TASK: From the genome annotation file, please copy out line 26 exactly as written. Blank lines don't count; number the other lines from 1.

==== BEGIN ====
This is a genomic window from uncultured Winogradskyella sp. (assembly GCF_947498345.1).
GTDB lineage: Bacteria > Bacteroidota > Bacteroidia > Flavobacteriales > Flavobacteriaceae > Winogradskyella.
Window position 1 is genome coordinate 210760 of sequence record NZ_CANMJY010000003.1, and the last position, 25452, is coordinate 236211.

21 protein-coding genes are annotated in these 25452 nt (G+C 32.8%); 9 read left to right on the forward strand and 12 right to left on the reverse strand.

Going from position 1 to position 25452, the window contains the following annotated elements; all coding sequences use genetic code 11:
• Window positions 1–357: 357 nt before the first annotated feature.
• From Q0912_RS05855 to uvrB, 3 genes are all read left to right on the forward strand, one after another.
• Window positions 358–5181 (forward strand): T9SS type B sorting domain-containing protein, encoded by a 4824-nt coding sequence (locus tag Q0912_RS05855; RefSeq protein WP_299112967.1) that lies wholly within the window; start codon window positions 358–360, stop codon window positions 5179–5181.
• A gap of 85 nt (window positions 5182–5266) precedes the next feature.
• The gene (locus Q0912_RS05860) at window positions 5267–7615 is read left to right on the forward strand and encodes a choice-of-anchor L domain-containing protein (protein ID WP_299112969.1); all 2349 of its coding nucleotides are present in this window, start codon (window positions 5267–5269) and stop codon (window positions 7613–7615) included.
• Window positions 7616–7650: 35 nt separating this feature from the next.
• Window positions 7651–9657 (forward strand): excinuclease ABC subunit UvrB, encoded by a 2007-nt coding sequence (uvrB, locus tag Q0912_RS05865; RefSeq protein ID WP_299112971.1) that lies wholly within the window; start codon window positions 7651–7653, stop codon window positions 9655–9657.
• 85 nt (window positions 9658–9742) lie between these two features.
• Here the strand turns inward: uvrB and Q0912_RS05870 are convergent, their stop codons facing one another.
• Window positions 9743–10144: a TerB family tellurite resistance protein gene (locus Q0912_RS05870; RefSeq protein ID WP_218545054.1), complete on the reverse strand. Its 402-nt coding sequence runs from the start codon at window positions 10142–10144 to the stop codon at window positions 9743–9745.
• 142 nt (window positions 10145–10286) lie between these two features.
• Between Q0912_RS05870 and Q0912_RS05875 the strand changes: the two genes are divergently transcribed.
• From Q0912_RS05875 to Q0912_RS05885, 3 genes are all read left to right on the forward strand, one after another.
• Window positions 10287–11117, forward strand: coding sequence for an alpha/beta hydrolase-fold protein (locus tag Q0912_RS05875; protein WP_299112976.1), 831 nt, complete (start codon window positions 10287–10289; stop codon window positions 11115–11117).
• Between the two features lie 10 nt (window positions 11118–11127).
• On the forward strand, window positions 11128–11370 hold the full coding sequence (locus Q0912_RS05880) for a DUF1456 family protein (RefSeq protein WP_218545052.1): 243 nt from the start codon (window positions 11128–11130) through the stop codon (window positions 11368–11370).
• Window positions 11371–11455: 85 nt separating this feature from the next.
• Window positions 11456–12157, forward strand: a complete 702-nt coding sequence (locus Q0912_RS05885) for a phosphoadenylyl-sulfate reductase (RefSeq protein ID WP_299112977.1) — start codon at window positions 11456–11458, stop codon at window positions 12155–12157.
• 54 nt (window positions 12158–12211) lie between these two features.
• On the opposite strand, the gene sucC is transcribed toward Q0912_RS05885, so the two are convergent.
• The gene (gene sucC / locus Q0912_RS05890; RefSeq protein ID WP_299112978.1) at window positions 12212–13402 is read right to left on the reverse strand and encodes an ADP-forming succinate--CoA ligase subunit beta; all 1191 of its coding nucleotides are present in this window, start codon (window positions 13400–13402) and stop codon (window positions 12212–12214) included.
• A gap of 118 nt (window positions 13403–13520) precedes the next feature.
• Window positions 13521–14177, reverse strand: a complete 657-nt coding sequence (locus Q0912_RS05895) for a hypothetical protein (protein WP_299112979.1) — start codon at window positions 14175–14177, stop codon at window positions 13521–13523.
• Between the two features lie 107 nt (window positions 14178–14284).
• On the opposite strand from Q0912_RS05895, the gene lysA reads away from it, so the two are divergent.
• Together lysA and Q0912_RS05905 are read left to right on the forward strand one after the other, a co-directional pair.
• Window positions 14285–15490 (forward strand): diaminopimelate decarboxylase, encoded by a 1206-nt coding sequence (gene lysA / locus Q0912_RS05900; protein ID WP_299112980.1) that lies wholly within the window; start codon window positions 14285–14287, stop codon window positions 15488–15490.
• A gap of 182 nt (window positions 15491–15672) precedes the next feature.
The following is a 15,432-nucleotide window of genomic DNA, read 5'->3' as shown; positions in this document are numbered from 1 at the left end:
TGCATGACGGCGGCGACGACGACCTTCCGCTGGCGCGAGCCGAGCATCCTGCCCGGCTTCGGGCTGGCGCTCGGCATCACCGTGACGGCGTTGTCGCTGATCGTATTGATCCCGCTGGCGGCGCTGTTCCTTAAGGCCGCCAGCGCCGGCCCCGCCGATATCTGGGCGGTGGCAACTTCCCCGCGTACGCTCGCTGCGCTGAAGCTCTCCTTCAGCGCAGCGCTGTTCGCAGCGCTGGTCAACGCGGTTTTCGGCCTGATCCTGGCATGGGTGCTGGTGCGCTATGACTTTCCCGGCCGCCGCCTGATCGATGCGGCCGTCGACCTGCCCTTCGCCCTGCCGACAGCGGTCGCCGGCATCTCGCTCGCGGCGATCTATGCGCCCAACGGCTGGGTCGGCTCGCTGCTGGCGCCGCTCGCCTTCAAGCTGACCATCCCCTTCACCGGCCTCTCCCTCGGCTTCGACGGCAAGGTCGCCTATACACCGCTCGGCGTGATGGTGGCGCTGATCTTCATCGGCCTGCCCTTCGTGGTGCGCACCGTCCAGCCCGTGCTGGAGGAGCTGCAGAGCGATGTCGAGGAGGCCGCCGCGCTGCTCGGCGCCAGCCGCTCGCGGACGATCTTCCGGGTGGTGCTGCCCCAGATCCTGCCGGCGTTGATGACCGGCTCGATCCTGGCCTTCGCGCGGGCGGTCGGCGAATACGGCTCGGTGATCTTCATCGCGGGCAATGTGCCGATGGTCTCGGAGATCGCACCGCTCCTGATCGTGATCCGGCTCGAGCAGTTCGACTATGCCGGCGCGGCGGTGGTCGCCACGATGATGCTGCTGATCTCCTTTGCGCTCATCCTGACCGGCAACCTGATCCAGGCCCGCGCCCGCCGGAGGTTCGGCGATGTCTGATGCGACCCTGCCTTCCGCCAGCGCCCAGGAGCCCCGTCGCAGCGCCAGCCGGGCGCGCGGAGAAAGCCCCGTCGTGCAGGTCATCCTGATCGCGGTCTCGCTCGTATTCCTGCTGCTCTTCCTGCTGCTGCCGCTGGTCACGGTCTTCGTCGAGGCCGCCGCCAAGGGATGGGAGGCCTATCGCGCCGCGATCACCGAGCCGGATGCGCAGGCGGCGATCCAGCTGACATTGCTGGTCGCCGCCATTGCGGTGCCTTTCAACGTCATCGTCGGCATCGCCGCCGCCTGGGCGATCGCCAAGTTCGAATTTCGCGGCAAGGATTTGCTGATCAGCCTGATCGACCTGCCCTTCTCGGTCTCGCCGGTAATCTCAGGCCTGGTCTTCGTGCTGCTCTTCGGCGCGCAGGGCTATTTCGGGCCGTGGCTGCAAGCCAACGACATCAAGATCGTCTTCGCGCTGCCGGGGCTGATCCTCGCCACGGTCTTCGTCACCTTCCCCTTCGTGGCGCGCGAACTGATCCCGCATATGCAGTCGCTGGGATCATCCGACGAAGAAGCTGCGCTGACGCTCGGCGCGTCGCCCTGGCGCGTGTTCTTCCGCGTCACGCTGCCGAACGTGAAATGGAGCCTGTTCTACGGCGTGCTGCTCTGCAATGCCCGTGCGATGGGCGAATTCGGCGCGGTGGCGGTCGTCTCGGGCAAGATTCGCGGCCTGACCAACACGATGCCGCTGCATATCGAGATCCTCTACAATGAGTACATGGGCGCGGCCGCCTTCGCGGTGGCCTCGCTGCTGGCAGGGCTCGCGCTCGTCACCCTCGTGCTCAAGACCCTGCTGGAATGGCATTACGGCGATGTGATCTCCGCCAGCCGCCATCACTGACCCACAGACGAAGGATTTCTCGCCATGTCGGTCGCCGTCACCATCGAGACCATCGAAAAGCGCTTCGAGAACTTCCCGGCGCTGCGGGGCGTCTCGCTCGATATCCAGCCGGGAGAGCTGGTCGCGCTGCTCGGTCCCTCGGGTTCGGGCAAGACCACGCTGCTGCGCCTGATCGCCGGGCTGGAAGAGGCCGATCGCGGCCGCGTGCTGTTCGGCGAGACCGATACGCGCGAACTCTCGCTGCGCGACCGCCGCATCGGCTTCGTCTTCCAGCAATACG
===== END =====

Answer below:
• The gene (gene sucC / locus Q0912_RS05890; RefSeq protein ID WP_299112978.1) at window positions 12212–13402 is read right to left on the reverse strand and encodes an ADP-forming succinate--CoA ligase subunit beta; all 1191 of its coding nucleotides are present in this window, start codon (window positions 13400–13402) and stop codon (window positions 12212–12214) included.